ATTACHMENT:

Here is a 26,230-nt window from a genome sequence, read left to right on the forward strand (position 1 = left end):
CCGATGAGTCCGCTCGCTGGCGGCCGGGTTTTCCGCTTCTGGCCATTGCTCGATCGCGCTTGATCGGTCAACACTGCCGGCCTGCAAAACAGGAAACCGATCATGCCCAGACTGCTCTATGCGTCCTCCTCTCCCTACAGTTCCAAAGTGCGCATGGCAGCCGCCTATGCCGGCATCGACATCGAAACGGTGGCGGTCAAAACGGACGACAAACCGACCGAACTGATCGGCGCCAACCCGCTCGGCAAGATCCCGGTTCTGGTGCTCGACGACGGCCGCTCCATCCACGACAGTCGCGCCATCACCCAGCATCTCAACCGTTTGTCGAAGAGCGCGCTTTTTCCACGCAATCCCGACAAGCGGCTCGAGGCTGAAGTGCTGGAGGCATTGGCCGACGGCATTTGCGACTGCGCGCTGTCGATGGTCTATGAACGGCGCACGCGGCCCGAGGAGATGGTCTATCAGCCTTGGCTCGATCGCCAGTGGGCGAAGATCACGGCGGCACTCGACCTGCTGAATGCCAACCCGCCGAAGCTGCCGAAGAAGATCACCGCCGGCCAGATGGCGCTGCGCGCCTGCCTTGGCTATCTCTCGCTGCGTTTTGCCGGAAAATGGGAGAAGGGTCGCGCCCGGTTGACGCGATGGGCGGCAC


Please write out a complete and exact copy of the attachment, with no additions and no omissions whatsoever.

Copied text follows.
Here is a 26,230-nt window from a genome sequence, read left to right on the forward strand (position 1 = left end):
CCGATGAGTCCGCTCGCTGGCGGCCGGGTTTTCCGCTTCTGGCCATTGCTCGATCGCGCTTGATCGGTCAACACTGCCGGCCTGCAAAACAGGAAACCGATCATGCCCAGACTGCTCTATGCGTCCTCCTCTCCCTACAGTTCCAAAGTGCGCATGGCAGCCGCCTATGCCGGCATCGACATCGAAACGGTGGCGGTCAAAACGGACGACAAACCGACCGAACTGATCGGCGCCAACCCGCTCGGCAAGATCCCGGTTCTGGTGCTCGACGACGGCCGCTCCATCCACGACAGTCGCGCCATCACCCAGCATCTCAACCGTTTGTCGAAGAGCGCGCTTTTTCCACGCAATCCCGACAAGCGGCTCGAGGCTGAAGTGCTGGAGGCATTGGCCGACGGCATTTGCGACTGCGCGCTGTCGATGGTCTATGAACGGCGCACGCGGCCCGAGGAGATGGTCTATCAGCCTTGGCTCGATCGCCAGTGGGCGAAGATCACGGCGGCACTCGACCTGCTGAATGCCAACCCGCCGAAGCTGCCGAAGAAGATCACCGCCGGCCAGATGGCGCTGCGCGCCTGCCTTGGCTATCTCTCGCTGCGTTTTGCCGGAAAATGGGAGAAGGGTCGCGCCCGGTTGACGCGATGGGCGGCAC